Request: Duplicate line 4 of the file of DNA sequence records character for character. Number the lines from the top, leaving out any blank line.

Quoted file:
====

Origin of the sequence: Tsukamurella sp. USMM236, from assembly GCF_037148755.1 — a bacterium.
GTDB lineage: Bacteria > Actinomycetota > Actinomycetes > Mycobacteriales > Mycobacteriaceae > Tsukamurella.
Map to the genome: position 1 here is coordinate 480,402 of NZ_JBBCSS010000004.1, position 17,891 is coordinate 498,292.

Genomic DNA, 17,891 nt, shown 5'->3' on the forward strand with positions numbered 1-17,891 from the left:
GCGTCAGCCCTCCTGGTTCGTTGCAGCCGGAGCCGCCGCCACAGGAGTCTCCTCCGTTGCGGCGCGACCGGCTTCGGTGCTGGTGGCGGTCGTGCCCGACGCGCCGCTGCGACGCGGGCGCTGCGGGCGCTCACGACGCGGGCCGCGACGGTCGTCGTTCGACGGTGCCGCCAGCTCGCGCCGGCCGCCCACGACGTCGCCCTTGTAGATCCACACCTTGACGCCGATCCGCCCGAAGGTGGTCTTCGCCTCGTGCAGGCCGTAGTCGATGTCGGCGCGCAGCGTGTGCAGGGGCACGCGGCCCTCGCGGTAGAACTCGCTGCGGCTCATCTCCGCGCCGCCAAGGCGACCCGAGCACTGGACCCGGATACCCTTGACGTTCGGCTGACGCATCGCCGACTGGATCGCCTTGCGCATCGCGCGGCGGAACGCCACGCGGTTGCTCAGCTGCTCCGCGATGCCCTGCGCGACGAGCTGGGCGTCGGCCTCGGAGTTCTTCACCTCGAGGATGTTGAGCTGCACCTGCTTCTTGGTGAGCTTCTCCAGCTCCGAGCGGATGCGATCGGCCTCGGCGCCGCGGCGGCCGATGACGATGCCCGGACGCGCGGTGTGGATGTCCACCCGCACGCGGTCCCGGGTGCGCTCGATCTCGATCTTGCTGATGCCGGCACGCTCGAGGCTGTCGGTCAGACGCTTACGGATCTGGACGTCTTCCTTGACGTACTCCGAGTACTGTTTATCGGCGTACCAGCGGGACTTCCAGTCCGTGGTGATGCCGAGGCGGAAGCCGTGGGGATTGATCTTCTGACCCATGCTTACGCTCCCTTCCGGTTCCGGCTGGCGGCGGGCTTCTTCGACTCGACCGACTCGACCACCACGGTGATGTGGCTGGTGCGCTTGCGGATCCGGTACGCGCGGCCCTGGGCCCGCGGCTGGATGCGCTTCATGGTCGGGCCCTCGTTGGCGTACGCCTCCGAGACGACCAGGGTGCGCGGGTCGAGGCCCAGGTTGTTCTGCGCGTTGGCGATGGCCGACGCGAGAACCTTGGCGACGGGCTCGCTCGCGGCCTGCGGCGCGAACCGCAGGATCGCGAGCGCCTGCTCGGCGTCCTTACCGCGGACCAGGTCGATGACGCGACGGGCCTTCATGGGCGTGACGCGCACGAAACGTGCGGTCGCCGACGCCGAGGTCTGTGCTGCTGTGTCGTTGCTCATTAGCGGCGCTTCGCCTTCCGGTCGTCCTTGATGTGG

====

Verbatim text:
Genomic DNA, 17,891 nt, shown 5'->3' on the forward strand with positions numbered 1-17,891 from the left: